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  1. #1


    Member Since
    Dec 15, 2010
    Posts
    2
    Snow Leopard and Ubuntu 10.10
    Up until a week ago, I had never owned a Mac before. Anyway, last week I bought a Macbook Pro i7, the first time I booted it up I thought to myself "I feel lost". The second time I booted it, I installed Ubuntu 10.10 straight off a DVD included on the front of a Linux Format magasine via boot camp - I'm use to using Linux, and thought I would use that as the main OS and break myself gently into the Mac OS over a period of time (turns out that I've got use to the Mac OS a lot faster than I thought I would and really like a lot of its features).

    Anyway, the Linux install was successful... after a fashion. The problem I have now is that Linux boots as the default OS - I have to hold down the alt key in order to select the Mac OS.

    Having had a quick Google search, I found that if I boot the Mac OS and go to:

    Settings->Startup Disk

    I should be able to reinstate the Mac OS as the default OS. However, the Startup Disk utility does not show the Mac OS as an option, it only shows "Network startup" and nothing else (Linux does not show up either).

    So, I had a look at the partition table under Linux using GParted and I've noted that there a three partitions that are Mac related. One is labelled as Boot Camp, another is EFI and the last is Mac HD. At the moment the EFI partition has the boot flag against it.

    Does anyone know how I can reinstate the Mac OS as the default OS? Should I move the boot flag? I'd rather not have to reinstall the Mac OS, everything is running fine aside from the fact that I would like the Mac OS to be the default.

  2. #2

    chscag's Avatar
    Member Since
    Jan 23, 2008
    Location
    Fort Worth, Texas
    Posts
    48,479
    Specs:
    Late 2013 27" iMac, iPad 3, iPhone 6s+, iPhone 6+, 3 iPods, El Capitan
    This is a known problem when installing Linux. The Mac boot sector sometimes gets overwritten. A Mac formatted hard drive has two standard partitions: The first is the EFI (small 200 MB) and the second is the main data partition. The EFI partition should have the boot flag so don't move it or edit it.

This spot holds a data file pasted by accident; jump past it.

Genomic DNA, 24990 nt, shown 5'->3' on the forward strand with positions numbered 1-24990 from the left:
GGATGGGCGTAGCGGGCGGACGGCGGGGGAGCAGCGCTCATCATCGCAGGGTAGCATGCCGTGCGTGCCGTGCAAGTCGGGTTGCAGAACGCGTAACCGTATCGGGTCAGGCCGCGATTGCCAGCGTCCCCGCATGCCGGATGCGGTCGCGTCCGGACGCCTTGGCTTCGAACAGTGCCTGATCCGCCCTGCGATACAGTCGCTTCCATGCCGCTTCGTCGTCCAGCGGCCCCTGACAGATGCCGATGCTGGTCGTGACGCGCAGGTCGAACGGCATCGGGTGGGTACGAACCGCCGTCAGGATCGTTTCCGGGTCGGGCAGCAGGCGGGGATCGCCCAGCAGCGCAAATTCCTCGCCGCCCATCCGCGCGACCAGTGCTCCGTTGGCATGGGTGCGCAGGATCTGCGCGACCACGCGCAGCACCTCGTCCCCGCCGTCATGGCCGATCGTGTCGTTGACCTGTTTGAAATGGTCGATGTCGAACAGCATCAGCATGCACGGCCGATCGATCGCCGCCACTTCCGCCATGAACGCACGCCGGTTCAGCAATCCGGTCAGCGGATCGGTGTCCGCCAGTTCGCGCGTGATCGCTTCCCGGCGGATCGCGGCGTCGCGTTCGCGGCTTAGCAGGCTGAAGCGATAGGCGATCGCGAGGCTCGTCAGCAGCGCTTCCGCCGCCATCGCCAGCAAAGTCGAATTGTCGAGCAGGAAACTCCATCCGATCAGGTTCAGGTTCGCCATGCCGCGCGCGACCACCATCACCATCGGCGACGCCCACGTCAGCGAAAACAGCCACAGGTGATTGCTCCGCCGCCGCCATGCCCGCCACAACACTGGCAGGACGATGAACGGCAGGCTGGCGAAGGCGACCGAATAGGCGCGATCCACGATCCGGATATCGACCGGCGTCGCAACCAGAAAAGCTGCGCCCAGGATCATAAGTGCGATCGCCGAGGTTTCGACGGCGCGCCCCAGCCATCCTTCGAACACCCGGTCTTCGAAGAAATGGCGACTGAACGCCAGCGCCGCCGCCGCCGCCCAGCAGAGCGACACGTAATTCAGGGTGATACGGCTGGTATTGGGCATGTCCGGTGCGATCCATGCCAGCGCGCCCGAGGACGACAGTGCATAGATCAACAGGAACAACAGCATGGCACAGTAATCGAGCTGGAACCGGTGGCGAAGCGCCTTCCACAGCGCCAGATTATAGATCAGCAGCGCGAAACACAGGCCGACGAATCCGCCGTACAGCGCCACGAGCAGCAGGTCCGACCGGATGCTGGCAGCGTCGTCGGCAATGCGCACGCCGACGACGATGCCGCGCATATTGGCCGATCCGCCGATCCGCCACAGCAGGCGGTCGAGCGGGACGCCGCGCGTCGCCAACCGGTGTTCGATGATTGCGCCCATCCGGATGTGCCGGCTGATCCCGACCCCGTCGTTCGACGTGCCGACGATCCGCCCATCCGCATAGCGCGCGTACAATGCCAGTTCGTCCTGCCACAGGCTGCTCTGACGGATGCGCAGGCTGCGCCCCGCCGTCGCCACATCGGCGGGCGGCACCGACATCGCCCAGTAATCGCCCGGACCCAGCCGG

First thing to do is to try and reset the PRAM - NVRAM. See this Apple KB article and follow the instructions: LINK

    Post back and let us know if that works. If it doesn't, we can try something else.

  3. #3


    Member Since
    Dec 15, 2010
    Posts
    2
    Thanks chscag, your idea worked. The Mac OS is now the default and I can access Linux by holding down the alt key at boot up.

    Just a couple of notes for anyone who is interested. Resetting the PRAM didn't go quite the way that Apple said it would. When I held down the Cmd, Option, P and R keys directly after pressing the power button, I apparently should have heard the Apple sound, then shortly after I should have heard it again (after a reset I assume) at which point I should have released the keys. However, that is not what happened with my Macbook i7, instead I heard the Apple sound, shortly after that the screen went black, and stayed that way for a couple of minutes, at which point I figured there was something wrong and so I held down the power button until the machine switched off. Upon switching it back on, I quickly realised that the PRAM reset had been successful as the Mac OS now boots as the default.

    Anyway, everything seems OK. Thank you chscag once again for your help, it is much appreciated.

  4. #4

    chscag's Avatar
    Member Since
    Jan 23, 2008
    Location
    Fort Worth, Texas
    Posts
    48,479
    Specs:
    Late 2013 27" iMac, iPad 3, iPhone 6s+, iPhone 6+, 3 iPods, El Capitan
    Thanks for posting back. Have fun and visit often.

  5. #5


    Member Since
    Dec 22, 2010
    Posts
    3
    Actually it is easy fix. Throw your SL disk and run it. After this you want to go into disk utilites and click on the HDD with prob and click repair. The sectors will be fixed takes 2mins tops. Turn reboot computer and your good.

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